Atlantic Surf Clam
Atlantic Surf Clams, closed [Hokkigai (Japan); Skimmer, Hen Clam (Maine); Sea Clam, Giant Clam, Bar Clam (Canada); Spisula solidissima & subspecies]

This very large clam (often over 6.5 inches) is found in the northwest Atlantic from the southern Gulf of St. Laurence, Canada, to the Gulf of Mexico. It is triangular in shape and lives in sand just to the sea side of the surf zone. In the U.S. the foot (called "tongue") is used to make clam strips and the strap meat around the edge of the shell and the adductor muscles that closes the shell are chopped and used for clam chowder and similar recipes. The foot is also exported to Japan for use as sushi. It is larger than the foot of their local surf clams.

More on Bivalve Mollusks.

Atlantic Surf Clam, open The edible parts of this clam are the strap meat, top and bottom at the edge of the shell, including the siphon (at the bottom tip), the two adductor muscles (opposite the muscle scars on the top shell at the right), and the foot (center left). The rest is the gill (center right) under which is a big bag of whatever the clam has sucked in recently, sort of like a full vacuum cleaner bag.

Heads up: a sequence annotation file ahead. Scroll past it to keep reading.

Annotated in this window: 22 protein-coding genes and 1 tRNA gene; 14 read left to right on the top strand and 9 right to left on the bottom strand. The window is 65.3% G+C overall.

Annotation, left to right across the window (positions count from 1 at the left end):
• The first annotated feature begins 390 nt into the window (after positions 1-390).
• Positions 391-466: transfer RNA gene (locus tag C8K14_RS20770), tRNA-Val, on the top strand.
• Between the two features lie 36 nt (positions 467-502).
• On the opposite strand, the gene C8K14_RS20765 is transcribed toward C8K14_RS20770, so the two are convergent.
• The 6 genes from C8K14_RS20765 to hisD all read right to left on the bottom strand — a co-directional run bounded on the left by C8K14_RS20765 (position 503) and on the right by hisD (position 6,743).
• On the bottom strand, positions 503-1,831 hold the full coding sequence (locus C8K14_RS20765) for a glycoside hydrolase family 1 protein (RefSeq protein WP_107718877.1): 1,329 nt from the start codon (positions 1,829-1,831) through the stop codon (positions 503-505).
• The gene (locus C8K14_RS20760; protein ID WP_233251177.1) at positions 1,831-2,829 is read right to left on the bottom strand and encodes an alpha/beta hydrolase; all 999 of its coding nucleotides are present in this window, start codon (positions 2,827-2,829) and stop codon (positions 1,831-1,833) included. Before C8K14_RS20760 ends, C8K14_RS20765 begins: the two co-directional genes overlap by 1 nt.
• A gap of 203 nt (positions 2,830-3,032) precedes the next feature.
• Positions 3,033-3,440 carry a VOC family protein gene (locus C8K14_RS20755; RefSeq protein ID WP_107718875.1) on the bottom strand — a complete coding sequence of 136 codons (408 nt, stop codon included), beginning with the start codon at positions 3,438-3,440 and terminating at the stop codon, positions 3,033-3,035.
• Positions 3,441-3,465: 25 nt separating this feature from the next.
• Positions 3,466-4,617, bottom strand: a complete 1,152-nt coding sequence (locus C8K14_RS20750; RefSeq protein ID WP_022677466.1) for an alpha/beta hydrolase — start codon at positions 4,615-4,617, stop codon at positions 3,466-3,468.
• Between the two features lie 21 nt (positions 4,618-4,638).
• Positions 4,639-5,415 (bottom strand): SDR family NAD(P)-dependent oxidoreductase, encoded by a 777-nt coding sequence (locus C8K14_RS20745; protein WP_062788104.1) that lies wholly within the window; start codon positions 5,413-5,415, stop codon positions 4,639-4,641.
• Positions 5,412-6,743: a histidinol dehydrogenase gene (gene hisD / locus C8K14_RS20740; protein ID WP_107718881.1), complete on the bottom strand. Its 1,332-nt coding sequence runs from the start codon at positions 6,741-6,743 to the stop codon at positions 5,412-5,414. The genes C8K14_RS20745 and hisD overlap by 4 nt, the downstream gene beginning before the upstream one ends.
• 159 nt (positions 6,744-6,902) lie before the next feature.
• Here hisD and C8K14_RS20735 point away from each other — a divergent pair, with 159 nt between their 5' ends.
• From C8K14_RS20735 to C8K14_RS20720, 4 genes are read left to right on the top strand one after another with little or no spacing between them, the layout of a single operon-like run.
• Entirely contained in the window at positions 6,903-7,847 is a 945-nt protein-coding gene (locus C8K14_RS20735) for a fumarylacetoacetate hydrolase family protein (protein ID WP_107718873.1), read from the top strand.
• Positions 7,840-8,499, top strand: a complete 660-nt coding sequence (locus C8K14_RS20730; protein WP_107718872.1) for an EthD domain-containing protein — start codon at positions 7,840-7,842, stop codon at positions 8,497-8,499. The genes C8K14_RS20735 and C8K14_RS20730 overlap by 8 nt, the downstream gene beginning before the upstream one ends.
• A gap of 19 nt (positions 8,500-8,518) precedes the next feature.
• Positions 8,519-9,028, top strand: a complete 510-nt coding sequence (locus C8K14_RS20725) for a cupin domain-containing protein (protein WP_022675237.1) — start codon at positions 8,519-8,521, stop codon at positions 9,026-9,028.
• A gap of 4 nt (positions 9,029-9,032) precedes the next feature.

Buying:   You don't want to buy them in the shell, as pictured at the top of the page, and I'll tell you why. These were purchased from a large Asian market in Los Angeles (San Gabriel) for 2017 US $3.99 / pound. The two of them cost me $11 for 2.76 pounds. This yielded 6.5 ounces of edible clam. That equals $27 / pound edible - and half of that is just chowder grade.

Atlantic Surf Clam feet This is how the feet are sold, boxed in the frozen food cases of Asian markets here in Los Angeles. How they get that pretty red and white color scheme, I don't know. The live ones were beige and barely reddish towards the tip.

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